Mind4Survival-Firearms Training

In this episode on Firearms Training

  1. Master the Basics
  2. How to Get Started Training
  3. Common Training Mistakes

Master the Basics

The number one fundamental of firearms training is to master the basics.

While this episode speaks specifically to firearms training, many of these fundamentals apply across the entire spectrum of preparedness training.

So take these tools, make them your own and use them to improve your resiliency.


Say No Overconfidence

Don’t be overconfident in your skills. Be realistic and honest with yourself and your capabilities.  Once you have an accurate view of your abilities, train to that and improve from there.


Focus on the Basics

Focus on the basics of whatever you are doing. Focusing on the basics isn’t sexy, but it is essential. Don’t bypass the basics.

Embrace the basics, and in a short amount of time, your skill level could drastically improve.

Even if you are experienced, you can always find something to help yourself improve.



Perform an honest self-evaluation on yourself and your ability.



Training to accepted standards provides you with both a goal and a benchmark to measure yourself and your progress.

Research accepted standards for whatever skill it is that you are trying to master. Once you have the standards, work to meet and then exceed them.

When working on your shooting skills, some accepted standards are Hackathorn, Vickers, and International Defense Pistol Association (IDPA).



Competition helps drive you to improve. Competing against others is fun, adds stress, increases motivation and allows you to see how you stack up to others.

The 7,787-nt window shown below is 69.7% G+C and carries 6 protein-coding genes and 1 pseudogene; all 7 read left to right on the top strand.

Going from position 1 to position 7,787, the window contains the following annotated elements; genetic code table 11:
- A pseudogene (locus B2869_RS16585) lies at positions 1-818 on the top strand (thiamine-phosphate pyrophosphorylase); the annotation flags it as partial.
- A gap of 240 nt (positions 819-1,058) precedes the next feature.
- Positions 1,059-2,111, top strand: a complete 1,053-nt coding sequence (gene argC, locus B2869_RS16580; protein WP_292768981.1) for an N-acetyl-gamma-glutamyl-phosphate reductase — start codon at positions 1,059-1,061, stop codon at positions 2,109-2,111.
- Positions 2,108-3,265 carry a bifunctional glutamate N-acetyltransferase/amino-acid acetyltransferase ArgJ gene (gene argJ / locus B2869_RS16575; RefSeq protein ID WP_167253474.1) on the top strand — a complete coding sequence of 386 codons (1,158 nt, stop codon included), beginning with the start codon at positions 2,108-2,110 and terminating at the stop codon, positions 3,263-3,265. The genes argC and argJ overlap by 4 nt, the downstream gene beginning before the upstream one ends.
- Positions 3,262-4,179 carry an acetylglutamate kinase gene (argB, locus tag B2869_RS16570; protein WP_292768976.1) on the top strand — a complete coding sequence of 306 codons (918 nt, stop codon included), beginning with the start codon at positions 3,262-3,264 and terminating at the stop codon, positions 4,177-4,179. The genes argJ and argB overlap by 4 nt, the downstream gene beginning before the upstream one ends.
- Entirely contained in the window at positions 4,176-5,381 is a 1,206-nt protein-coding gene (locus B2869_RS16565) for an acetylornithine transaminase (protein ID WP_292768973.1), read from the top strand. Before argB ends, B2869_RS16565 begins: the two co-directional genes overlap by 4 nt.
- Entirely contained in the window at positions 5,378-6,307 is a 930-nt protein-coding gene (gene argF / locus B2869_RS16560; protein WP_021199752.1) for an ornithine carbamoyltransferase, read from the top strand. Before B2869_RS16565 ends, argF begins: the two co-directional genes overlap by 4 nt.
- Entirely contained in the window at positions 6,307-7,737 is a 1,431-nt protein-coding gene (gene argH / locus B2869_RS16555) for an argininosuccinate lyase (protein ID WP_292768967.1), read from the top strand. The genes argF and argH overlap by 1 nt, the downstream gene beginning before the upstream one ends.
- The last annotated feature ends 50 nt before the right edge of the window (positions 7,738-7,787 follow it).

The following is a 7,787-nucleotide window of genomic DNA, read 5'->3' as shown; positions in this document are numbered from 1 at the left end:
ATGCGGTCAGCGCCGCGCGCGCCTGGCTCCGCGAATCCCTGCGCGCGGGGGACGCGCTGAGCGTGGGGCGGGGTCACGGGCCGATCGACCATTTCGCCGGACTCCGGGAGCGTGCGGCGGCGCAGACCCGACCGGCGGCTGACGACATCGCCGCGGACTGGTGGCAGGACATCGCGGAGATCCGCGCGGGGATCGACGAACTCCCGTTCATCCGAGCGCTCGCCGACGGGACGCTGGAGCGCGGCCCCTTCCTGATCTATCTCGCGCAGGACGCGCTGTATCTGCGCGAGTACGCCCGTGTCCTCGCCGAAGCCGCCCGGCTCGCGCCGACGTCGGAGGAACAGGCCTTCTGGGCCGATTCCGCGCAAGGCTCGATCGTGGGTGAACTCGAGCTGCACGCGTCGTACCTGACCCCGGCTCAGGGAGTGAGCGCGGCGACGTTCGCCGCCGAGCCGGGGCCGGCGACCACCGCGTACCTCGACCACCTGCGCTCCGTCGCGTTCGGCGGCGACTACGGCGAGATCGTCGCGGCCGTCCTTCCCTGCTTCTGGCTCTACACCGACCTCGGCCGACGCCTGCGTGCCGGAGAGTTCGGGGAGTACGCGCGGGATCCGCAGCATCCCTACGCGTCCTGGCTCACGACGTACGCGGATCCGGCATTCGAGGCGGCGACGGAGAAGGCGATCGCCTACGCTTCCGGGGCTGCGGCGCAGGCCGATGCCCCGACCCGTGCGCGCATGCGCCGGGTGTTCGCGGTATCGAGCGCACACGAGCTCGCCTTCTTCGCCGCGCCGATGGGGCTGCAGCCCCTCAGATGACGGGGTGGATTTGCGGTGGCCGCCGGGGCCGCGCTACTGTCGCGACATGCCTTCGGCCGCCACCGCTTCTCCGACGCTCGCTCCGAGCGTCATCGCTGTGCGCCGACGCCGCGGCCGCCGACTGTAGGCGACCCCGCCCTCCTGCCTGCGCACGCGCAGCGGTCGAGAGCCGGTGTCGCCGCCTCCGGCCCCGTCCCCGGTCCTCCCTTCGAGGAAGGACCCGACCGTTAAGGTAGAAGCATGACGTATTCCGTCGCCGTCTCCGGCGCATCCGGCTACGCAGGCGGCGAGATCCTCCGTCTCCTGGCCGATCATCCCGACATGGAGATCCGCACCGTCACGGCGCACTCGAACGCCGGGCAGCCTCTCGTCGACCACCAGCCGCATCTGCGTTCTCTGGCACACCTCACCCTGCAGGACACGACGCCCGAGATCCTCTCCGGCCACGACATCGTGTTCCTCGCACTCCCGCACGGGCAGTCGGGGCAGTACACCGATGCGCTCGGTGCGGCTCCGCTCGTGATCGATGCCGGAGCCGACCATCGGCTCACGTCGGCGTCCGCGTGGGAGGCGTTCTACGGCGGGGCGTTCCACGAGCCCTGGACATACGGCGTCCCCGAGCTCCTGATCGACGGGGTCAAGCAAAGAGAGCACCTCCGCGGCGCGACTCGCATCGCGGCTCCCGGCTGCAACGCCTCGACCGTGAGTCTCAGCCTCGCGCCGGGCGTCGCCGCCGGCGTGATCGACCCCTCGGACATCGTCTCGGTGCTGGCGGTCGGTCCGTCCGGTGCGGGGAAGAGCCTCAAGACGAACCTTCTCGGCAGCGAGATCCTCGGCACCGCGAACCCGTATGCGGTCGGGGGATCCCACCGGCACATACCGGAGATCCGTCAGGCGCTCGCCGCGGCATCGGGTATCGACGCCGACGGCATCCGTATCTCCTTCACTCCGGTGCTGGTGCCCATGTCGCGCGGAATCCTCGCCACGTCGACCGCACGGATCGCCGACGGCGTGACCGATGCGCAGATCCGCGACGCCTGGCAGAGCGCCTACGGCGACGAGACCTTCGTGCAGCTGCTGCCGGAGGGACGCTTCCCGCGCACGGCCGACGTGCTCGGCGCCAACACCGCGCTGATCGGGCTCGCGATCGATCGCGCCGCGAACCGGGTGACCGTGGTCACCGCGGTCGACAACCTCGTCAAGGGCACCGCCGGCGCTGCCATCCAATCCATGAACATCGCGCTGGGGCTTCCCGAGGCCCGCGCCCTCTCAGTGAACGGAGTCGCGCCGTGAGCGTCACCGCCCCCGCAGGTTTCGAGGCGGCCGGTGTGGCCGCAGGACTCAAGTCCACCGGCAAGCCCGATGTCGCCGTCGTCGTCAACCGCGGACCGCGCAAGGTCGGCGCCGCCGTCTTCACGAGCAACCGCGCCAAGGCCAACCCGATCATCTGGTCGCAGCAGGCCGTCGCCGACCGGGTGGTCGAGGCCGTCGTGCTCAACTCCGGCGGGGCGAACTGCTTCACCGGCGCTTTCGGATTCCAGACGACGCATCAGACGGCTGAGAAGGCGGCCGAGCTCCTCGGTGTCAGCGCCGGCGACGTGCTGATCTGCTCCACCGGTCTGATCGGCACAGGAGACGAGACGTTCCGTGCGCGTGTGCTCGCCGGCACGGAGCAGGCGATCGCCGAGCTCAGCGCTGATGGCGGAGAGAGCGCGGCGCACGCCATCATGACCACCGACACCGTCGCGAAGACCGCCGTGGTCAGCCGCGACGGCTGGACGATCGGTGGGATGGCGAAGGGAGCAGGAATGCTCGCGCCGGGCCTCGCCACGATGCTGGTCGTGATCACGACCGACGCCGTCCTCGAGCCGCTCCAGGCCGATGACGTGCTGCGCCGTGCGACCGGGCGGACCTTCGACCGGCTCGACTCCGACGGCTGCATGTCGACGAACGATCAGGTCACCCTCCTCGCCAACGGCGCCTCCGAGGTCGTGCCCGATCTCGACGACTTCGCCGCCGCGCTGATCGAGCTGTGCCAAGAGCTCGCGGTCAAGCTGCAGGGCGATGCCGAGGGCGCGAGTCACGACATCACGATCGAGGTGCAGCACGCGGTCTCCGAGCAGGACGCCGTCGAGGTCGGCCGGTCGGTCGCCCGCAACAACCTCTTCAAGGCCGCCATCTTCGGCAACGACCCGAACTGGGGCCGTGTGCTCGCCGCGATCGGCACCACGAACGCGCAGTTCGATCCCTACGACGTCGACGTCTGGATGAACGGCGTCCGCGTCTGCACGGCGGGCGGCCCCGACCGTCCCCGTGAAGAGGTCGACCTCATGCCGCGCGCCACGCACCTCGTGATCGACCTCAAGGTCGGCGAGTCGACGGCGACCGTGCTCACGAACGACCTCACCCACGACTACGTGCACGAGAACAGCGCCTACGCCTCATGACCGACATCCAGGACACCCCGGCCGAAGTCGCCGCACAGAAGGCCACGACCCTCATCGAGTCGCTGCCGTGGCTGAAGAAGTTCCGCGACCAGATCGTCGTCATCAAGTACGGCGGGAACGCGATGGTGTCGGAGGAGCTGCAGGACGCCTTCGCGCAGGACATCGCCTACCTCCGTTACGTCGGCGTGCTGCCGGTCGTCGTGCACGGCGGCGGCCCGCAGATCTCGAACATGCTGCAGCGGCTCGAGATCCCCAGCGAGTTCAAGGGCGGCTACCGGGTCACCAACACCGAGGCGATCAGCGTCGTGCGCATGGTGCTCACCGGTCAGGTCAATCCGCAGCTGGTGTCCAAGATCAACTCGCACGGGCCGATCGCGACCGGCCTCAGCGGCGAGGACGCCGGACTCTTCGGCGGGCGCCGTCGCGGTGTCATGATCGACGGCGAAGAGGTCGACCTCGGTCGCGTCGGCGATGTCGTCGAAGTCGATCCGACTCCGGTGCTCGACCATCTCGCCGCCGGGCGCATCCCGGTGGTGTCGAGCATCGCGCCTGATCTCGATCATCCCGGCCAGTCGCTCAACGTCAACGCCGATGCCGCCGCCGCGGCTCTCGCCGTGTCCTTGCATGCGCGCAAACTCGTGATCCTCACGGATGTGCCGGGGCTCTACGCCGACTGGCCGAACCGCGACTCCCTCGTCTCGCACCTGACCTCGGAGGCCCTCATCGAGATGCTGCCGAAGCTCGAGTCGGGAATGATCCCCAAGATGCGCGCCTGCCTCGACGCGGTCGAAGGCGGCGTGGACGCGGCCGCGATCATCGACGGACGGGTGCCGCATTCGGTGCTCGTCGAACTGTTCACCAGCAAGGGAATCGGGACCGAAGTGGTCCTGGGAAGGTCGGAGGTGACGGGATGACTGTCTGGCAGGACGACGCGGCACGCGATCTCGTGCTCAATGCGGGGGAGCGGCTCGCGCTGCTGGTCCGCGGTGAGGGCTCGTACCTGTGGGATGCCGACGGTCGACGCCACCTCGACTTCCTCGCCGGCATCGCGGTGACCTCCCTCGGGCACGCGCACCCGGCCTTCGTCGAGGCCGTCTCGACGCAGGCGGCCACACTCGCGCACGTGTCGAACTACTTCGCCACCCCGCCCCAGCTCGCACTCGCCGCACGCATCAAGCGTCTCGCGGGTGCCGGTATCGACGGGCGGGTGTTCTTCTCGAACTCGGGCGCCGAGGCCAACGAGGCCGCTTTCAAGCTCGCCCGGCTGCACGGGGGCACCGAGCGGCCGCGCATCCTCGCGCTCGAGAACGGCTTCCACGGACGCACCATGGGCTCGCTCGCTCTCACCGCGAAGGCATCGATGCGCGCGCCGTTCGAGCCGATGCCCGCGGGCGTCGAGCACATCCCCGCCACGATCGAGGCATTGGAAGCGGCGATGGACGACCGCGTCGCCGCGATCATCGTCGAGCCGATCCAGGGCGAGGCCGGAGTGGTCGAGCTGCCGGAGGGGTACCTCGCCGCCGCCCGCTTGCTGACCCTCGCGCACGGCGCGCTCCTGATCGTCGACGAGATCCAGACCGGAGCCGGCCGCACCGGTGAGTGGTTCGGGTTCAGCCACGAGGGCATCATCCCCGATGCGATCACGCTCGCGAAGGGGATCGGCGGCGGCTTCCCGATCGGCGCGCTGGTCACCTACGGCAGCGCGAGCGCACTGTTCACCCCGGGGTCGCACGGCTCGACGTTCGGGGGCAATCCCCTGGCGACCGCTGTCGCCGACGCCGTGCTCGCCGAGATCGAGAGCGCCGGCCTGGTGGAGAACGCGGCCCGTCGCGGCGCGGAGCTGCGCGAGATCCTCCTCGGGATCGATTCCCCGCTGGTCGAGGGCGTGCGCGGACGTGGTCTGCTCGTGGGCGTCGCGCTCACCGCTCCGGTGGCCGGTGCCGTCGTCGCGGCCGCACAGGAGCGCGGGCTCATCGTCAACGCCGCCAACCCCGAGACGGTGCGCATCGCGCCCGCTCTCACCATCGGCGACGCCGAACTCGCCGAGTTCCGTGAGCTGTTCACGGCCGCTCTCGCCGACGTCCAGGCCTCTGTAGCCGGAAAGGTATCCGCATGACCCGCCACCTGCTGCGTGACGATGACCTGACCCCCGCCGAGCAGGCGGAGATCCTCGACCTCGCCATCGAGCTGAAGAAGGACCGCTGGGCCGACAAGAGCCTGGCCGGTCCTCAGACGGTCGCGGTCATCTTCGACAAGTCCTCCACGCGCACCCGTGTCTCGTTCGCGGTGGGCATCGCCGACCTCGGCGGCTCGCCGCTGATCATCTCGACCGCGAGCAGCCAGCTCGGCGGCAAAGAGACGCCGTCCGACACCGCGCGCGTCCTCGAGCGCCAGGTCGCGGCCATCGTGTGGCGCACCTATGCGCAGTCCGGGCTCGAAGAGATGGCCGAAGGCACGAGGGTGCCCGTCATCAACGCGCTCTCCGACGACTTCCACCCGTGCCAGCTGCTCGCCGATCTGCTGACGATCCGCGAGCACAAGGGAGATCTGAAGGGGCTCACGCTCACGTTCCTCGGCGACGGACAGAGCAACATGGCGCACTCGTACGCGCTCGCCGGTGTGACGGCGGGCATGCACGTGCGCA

You don’t need to be a ninja to be good at something. Setting goals, being focused and disciplined will help make you as good, if not better than the supposed ninjas.

How to Get Started Training

One of the most challenging steps to starting training is going out and doing it. Don’t forget, stay motivated and dedicated!


Locate Training Sources

Use any of the search engines, forums, blogs, etc., to do your initial search for an instructor, course, school, etc.


Research the Instructor, Course, and School

Research the background of whatever school you are going to, or instructor you are taking the course from.

Identify and compare the:

  • Background
  • Skill level
  • Does he/she compete
  • Years in business
  • Years teaching
  • Does he/she compete
  • Online reviews and testimonials

Instructor’s backgrounds are based upon the totality of their background and experience. So, when researching instructors, make sure you take that into account.


Free Training!

Participating in competitions will help improve your skills.

When competing, other competitors will help teach and train you for free. They will provide pointers, instant feedback, and a support network.


Basic Mindset Ideas for Successful Training

As mentioned before, focus on and master the basics.

Don’t outpace your mindset and ability. Be realistic in your personal views and overall expectations.